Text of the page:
First, a cholesterol test is a medical exam and the result of a cholesterol test is medical information. The purpose of testing is to allow a doctor to better evaluate a person’s risk for heart disease, heart attack, stroke and other medical conditions. Testing may also help assess the effectiveness of treatment for one or more of these conditions.
Second, under the ADA and parallel Oregon law the rules regarding allowable medical inquiries and examinations vary depending on whether a person is an applicant, a job offeree, or an employee. These stages are:
Pre-Offer: Before extending a bona fide job offer, an employer may not seek medical information from an applicant. The employer may not require that an applicant submit to a medical examination or respond to medical questions.
Post-Offer/Pre-Employment: During the gap after a conditional job offer has been made and before employment begins, an employer generally may require an offeree to submit to a medical examination or to respond to medical inquiries. The employer must require the same exam or ask the same questions of all persons who will be entering that job classification.
Post-Employment: After employment begins, no medical examinations may be required and no medical questions may be asked unless the examination or question is job-related and consistent with business necessity.
Third, the cholesterol testing program that Fat Phil’s BBQ is considering is designed to obtain medical information from employees. Thus, the program falls into the third category and will only pass ADA muster if the request for medical information is job-related and consistent with business necessity.
Fourth, according to the EEOC, “a disability-related inquiry or medical examination of an employee may be ‘job-related and consistent with business necessity’ when an employer ‘has a reasonable belief, based on objective evidence, that: (1) an employee’s ability to perform essential job functions will be impaired by a medical condition; or (2) an employee will pose a direct threat due to a medical condition.’”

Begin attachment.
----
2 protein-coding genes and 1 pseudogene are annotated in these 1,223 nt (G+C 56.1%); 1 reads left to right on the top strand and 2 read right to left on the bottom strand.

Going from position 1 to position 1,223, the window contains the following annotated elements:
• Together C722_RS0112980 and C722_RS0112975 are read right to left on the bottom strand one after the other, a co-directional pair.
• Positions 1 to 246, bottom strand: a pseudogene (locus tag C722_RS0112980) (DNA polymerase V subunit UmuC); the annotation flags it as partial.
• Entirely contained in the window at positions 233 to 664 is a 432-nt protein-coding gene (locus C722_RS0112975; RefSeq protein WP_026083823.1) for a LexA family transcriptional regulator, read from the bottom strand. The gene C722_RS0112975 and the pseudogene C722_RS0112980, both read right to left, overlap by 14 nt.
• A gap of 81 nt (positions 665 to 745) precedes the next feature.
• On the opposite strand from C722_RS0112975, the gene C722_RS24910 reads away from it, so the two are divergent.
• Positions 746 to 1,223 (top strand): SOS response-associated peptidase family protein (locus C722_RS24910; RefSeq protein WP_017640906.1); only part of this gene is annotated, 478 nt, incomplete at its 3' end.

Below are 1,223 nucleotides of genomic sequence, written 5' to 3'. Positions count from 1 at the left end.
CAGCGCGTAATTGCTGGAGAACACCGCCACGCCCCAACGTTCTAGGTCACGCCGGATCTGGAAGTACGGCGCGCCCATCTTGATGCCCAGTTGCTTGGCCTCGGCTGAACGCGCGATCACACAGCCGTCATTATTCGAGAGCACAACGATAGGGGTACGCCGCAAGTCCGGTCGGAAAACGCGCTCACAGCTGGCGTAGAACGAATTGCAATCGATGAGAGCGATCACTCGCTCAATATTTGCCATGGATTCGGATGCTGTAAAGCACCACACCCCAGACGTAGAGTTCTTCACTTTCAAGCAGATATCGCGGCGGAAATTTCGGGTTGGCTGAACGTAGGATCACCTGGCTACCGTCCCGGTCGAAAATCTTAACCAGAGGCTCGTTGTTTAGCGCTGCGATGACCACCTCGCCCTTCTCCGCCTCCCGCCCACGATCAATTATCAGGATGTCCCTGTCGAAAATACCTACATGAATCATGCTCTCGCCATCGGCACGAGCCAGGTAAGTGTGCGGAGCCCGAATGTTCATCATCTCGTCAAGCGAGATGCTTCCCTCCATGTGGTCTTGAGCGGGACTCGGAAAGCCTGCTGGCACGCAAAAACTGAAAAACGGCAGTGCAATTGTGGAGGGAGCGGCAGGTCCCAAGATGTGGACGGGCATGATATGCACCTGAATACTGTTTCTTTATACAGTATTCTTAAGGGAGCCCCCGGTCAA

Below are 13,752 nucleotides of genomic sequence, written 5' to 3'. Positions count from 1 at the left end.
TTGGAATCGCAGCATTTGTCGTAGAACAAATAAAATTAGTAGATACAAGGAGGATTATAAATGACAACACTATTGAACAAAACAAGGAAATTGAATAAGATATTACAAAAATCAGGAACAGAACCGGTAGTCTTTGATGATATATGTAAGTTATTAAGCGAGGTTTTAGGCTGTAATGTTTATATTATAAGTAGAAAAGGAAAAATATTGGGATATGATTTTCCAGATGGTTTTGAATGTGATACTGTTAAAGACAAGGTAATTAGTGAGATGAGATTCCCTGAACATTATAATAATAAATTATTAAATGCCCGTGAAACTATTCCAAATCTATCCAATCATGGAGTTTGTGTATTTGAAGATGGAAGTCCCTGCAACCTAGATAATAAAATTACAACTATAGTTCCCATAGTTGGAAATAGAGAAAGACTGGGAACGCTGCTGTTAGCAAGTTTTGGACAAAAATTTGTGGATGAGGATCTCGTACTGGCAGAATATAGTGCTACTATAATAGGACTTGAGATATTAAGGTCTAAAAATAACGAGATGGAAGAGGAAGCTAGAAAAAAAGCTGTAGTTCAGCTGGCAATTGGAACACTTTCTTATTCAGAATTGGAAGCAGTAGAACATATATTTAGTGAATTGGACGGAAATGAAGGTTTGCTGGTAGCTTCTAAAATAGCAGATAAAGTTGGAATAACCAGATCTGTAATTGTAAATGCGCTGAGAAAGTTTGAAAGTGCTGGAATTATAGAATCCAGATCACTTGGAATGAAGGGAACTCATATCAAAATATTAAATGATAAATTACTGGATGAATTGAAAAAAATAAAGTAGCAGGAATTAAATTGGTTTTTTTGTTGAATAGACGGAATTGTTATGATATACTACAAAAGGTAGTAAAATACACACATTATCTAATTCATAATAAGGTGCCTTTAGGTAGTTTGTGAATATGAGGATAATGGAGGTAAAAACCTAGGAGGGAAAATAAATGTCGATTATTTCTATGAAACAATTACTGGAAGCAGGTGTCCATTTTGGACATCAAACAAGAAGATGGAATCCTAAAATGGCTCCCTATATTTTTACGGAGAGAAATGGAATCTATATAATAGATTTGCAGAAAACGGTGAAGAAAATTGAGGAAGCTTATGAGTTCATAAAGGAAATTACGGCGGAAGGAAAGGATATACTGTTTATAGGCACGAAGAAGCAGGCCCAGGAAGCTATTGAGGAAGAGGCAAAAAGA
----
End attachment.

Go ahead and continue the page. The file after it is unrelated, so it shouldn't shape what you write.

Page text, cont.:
Fifth, if we understand your letter, Chester, the cholesterol testing program that Karen has proposed (or mandated) is intended to help with marketing. You can argue that marketing is a business necessity, but that clearly is not the sense in which the phrases “job-related” and “consistent with business necessity” are used in the ADA.
Sixth, it may be important for Karen to understand the liability that can flow from requiring employees to submit to medical exams or respond to medical questions that are not job-related and consistent with business necessity. Earlier this week the EEOC announced a $139,366 settlement of a lawsuit in which the employer had fired an employee who refused to provide proof of her non HIV-positive status. The EEOC had filed suit because it alleged that the request for medical information was “unrelated to the employee’s job requirements or to any legitimate business necessity.”
The Bullard Edge understands that Fat Phil’s BBQ wants to project a healthy image. However, the mandatory cholesterol testing approach may put the chain at an elevated risk for ADA liability.